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My Front Door Doesn't Have a Keyhole Anymore, And I Love It

We’re not that far away from the keyless future depicted in sci-fi movies. Even when it’s still hard to find smart locks that combine modern design with great functionality, the Yale Assure Smart Lock manages to stand out in all areas.

There are different motivations you might have for buying a smart lock, but the main reason you should install one in your home is to be able to control it remotely. This smart device will allow you to open the door to your visitors directly from the phone or using voice commands. It’ll also become handy when you get home with your groceries, and don’t have a hand free for your keys.

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In my case, I found it extremely useful especially when getting home at night: I have no lights around my gate whatsoever, and now I can just trigger the lock from my car.

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I spent hours researching the best smart locks out there, plus I’d had some experiences with the Schlage model in the past. I had three requirements for my purchase: The lock needed to be easy to install, it had to look good, and it had to work with Apple HomeKit. While the Schlage Sense was a strong contender, I ended up being swayed by the futuristic, key-free design of the Yale Assure.

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I’m no handyman, but installing the Yale Assure Lock was extremely easy. If you are being conservative with your budget, I recommend downloading the BILT app, which makes assembly accessible with step-by-step instructions along with 3D demonstrations. It took me less than an hour to remove my old deadbolt and get my new smart lock fully functional.

In the past, I struggled with the Schlage lock while setting it up with HomeKit—they don’t make it an intuitive process. However, this wasn’t the case with the Yale: The Yale Secure app recognized the new lock right away and connected it to my HomeKit setup seamlessly. And if you aren’t quite ready to use it with your phone, setting up a master code with the touchscreen will literally take you a few seconds.

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Integration with HomeKit
Screenshot: Pablo Ortega
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The Nest x Yale version of the smart lock is not compatible with HomeKit, so I was relieved when I found out there is an identical model that is even a little bit cheaper ($199 vs $229) and that I could use with my Apple gadgets. I control all my smart devices from HomeKit, so leaving the lock out of the ecosystem wasn’t even an option. Being able to use Siri to check on the status of the lock and to trigger it is one of those things you don’t know you need until you try it.

The Automation tab in HomeKit will allow you to unleash a bunch of new capabilities and sync up the lock with other smart devices around your house. For example, when you open the Yale lock, you can ask HomeKit to automatically turn on your lights at night to illuminate your path to the front door.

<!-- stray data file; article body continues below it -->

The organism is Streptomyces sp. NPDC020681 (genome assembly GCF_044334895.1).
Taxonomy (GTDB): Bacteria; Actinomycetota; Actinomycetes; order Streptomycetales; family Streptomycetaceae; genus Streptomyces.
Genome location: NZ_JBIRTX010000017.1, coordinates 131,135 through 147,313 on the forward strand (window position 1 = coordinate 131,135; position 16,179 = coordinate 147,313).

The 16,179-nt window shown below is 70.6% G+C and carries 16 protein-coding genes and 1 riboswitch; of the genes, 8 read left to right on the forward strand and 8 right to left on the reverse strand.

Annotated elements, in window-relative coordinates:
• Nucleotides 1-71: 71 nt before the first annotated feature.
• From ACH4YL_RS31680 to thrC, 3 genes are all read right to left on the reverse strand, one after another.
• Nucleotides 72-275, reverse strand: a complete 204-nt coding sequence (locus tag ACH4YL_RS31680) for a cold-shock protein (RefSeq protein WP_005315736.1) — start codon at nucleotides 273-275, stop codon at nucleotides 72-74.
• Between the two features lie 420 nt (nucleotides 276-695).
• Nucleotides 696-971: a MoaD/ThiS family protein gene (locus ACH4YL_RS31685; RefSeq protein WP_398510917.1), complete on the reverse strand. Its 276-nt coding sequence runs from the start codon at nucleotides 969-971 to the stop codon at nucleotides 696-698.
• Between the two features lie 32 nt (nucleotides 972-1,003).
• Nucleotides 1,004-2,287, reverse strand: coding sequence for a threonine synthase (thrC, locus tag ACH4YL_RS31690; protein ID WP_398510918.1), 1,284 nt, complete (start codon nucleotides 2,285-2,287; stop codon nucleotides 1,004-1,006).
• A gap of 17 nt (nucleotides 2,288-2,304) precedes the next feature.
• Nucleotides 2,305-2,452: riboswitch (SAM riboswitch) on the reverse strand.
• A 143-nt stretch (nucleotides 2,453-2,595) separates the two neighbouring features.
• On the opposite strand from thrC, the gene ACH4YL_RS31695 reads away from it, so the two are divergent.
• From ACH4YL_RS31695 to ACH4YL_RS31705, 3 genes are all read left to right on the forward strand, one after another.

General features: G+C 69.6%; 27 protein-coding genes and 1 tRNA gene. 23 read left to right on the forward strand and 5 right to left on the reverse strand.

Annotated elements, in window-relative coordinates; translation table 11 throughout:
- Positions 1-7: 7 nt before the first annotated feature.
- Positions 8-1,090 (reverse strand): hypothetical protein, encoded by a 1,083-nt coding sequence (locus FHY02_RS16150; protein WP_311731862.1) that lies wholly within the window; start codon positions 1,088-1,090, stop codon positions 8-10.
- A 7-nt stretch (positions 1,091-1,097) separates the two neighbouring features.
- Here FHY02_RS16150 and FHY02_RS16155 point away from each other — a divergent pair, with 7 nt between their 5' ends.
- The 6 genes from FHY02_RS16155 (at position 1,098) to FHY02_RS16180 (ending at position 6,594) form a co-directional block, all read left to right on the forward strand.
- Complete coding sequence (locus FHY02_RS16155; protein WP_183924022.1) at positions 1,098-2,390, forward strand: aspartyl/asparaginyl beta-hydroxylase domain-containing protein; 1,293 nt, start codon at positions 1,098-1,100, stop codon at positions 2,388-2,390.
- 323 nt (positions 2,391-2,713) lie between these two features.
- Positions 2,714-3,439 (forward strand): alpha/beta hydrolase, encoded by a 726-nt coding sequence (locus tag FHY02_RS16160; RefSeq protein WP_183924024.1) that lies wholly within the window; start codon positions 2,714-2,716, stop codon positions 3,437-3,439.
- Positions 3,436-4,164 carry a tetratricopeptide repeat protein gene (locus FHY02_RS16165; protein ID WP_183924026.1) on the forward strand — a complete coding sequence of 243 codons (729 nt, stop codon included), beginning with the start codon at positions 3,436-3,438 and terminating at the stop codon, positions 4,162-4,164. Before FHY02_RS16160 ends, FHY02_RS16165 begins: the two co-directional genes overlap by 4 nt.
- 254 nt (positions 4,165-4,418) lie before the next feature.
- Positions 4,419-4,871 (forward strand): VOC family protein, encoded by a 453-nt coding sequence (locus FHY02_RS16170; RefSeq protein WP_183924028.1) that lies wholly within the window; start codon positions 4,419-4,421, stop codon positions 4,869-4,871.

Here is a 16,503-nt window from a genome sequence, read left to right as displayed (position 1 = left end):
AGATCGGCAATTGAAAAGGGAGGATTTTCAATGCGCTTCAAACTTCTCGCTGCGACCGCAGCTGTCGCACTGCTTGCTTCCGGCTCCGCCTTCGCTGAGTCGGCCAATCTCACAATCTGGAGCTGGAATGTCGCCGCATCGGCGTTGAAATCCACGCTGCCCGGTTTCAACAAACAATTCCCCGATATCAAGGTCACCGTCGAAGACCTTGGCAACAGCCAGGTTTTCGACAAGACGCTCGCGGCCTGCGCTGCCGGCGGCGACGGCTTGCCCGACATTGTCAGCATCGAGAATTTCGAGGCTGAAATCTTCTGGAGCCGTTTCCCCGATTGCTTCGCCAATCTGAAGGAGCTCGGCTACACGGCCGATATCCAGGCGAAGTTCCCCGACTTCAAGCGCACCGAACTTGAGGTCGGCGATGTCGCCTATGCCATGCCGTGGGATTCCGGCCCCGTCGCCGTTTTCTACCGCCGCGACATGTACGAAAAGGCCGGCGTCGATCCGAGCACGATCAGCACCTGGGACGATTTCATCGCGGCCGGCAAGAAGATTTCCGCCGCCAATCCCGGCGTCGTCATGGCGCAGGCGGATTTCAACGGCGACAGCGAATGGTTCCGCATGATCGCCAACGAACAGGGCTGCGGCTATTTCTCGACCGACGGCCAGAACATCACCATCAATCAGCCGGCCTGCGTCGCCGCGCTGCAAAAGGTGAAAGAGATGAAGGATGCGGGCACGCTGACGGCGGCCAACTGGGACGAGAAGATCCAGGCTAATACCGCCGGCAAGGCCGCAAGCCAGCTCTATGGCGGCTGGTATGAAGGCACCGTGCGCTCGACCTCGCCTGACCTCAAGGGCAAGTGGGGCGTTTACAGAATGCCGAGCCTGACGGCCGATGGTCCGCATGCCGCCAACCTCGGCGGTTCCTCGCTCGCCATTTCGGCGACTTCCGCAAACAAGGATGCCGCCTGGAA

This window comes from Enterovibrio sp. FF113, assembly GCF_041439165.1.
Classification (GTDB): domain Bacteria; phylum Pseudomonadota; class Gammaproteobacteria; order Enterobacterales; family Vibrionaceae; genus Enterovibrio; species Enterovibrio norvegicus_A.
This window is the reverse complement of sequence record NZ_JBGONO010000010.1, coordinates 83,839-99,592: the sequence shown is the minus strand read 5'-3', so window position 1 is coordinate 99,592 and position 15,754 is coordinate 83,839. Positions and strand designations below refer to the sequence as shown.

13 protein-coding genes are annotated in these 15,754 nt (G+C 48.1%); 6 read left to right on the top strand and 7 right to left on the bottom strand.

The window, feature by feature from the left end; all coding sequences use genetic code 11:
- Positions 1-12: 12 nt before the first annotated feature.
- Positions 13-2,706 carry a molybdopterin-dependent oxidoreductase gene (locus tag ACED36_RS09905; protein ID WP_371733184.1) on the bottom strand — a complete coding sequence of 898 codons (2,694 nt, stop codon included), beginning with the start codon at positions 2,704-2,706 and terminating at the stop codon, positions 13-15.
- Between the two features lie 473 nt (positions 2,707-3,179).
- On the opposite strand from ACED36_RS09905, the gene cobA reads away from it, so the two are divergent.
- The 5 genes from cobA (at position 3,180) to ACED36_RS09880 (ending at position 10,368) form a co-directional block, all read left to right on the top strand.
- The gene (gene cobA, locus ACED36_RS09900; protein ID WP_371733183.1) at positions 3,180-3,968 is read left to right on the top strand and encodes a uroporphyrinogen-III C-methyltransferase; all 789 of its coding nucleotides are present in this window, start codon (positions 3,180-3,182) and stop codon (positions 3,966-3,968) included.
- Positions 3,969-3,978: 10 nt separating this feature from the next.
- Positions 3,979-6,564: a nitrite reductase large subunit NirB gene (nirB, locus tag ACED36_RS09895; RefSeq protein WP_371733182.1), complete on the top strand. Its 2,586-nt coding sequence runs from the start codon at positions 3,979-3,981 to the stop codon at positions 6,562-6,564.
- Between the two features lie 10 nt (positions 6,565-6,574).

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Yale Secure App
Screenshot: App Store
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Ever since I installed the smart lock a few weeks ago, I don’t think I’ve opened the Yale Secure app a single time. Yes, it’s true that once you connect it with HomeKit you don’t really need to be using the app on a daily basis, but the Yale Secure App falls behind some of its competitors.

While it allows you to create up to 25 pin codes for your guests, dog walkers, nanny, etc., you won’t be able to set up expiration times. You can either add a 4 or 8 digit number, but it won’t allow you to see a history of uses or a timeline that can help you keep your home safe. That’s not to say that they can’t add this functionality later, but it’s a shame it’s not available now.

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That being said, there are some other unique settings available to users such as the Privacy Button, which will keep the lock “out of business” so nobody can open it even if they have the right codes. The Shutdown Time setting can also disable the lock for up to 180 seconds if the wrong code is entered 5 times.

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Screenshot: Google Nest

If you end up getting the keyless option like I did, having a back door with keyed access always a good idea, but you shouldn’t really have any issues at all. The Yale Assure has a low battery indicator in its touchscreen that will alert you when you need to replace the batteries. You’ll also get a push notification through the app.

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Are you a procrastinator? No need to worry: You always have the option of using a 9V battery to power it temporarily from the outside. These two options put my mind at ease when I decided to plow ahead and purchase this model.

The Yale Assure Lock is available in several finishes. You can also choose between different keypads.

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About the author

Pablo Ortega

Tech lover with a wanderlust spirit. Follow me on social media: @PaulLenk.